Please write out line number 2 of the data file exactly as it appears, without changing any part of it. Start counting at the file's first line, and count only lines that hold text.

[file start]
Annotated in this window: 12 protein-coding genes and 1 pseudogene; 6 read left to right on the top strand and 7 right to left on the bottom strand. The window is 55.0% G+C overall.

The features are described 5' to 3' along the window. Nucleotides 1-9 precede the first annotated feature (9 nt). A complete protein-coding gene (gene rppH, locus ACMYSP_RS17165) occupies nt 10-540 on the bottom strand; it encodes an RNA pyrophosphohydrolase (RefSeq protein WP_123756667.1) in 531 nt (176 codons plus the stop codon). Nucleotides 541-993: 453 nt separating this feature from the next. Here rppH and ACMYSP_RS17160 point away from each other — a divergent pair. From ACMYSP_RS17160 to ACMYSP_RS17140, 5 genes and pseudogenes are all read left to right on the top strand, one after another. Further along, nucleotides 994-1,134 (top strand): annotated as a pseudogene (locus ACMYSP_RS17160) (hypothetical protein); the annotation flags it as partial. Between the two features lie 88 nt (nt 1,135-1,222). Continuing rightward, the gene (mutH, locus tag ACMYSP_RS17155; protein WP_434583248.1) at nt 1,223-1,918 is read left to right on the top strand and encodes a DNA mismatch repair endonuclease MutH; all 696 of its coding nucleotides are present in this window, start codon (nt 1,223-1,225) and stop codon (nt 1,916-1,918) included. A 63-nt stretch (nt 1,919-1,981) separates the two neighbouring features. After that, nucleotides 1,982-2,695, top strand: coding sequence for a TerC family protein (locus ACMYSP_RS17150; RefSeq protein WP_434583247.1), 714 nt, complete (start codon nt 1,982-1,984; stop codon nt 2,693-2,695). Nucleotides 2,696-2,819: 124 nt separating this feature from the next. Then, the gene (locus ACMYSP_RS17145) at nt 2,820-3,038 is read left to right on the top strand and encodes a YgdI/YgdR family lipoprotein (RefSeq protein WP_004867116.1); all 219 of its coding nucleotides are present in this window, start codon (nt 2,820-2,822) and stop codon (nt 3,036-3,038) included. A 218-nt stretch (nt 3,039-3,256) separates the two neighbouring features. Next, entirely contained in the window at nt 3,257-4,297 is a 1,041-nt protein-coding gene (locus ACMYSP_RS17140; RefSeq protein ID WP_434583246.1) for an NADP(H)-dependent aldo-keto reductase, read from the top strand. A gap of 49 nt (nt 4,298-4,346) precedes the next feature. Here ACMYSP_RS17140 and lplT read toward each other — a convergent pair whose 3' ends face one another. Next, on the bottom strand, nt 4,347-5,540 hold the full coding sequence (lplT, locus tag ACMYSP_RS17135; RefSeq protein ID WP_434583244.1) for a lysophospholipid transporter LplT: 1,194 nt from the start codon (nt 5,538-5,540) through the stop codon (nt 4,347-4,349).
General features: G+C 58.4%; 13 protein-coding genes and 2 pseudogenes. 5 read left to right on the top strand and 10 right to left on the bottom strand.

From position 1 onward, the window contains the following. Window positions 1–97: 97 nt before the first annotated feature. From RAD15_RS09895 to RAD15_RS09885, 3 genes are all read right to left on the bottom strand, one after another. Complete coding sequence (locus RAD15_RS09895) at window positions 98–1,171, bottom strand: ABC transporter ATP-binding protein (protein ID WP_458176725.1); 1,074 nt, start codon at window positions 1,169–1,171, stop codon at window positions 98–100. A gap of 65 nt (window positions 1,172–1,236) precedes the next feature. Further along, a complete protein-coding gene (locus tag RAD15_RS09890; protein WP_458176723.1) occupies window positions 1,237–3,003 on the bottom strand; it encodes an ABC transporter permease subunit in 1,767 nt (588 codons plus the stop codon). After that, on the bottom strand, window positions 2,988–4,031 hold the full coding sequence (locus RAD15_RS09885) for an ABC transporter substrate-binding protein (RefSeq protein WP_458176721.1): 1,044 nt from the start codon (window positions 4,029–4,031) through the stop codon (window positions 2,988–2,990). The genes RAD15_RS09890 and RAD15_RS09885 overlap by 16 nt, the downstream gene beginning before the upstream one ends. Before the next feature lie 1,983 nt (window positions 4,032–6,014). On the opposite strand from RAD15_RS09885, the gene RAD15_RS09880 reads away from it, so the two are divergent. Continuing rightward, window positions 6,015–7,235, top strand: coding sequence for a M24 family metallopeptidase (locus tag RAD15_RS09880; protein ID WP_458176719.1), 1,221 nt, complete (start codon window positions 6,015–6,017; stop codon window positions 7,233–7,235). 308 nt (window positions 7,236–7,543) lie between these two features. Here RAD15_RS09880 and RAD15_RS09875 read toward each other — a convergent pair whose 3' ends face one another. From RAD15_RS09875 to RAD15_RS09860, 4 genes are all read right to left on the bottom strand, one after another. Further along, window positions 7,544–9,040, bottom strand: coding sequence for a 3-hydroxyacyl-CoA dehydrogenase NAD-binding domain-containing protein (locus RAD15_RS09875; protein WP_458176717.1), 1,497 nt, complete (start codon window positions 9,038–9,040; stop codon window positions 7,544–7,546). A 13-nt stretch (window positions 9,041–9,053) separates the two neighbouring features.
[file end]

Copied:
The features are described 5' to 3' along the window. Nucleotides 1-9 precede the first annotated feature (9 nt). A complete protein-coding gene (gene rppH, locus ACMYSP_RS17165) occupies nt 10-540 on the bottom strand; it encodes an RNA pyrophosphohydrolase (RefSeq protein WP_123756667.1) in 531 nt (176 codons plus the stop codon). Nucleotides 541-993: 453 nt separating this feature from the next. Here rppH and ACMYSP_RS17160 point away from each other — a divergent pair. From ACMYSP_RS17160 to ACMYSP_RS17140, 5 genes and pseudogenes are all read left to right on the top strand, one after another. Further along, nucleotides 994-1,134 (top strand): annotated as a pseudogene (locus ACMYSP_RS17160) (hypothetical protein); the annotation flags it as partial. Between the two features lie 88 nt (nt 1,135-1,222). Continuing rightward, the gene (mutH, locus tag ACMYSP_RS17155; protein WP_434583248.1) at nt 1,223-1,918 is read left to right on the top strand and encodes a DNA mismatch repair endonuclease MutH; all 696 of its coding nucleotides are present in this window, start codon (nt 1,223-1,225) and stop codon (nt 1,916-1,918) included. A 63-nt stretch (nt 1,919-1,981) separates the two neighbouring features. After that, nucleotides 1,982-2,695, top strand: coding sequence for a TerC family protein (locus ACMYSP_RS17150; RefSeq protein WP_434583247.1), 714 nt, complete (start codon nt 1,982-1,984; stop codon nt 2,693-2,695). Nucleotides 2,696-2,819: 124 nt separating this feature from the next. Then, the gene (locus ACMYSP_RS17145) at nt 2,820-3,038 is read left to right on the top strand and encodes a YgdI/YgdR family lipoprotein (RefSeq protein WP_004867116.1); all 219 of its coding nucleotides are present in this window, start codon (nt 2,820-2,822) and stop codon (nt 3,036-3,038) included. A 218-nt stretch (nt 3,039-3,256) separates the two neighbouring features. Next, entirely contained in the window at nt 3,257-4,297 is a 1,041-nt protein-coding gene (locus ACMYSP_RS17140; RefSeq protein ID WP_434583246.1) for an NADP(H)-dependent aldo-keto reductase, read from the top strand. A gap of 49 nt (nt 4,298-4,346) precedes the next feature. Here ACMYSP_RS17140 and lplT read toward each other — a convergent pair whose 3' ends face one another. Next, on the bottom strand, nt 4,347-5,540 hold the full coding sequence (lplT, locus tag ACMYSP_RS17135; RefSeq protein ID WP_434583244.1) for a lysophospholipid transporter LplT: 1,194 nt from the start codon (nt 5,538-5,540) through the stop codon (nt 4,347-4,349).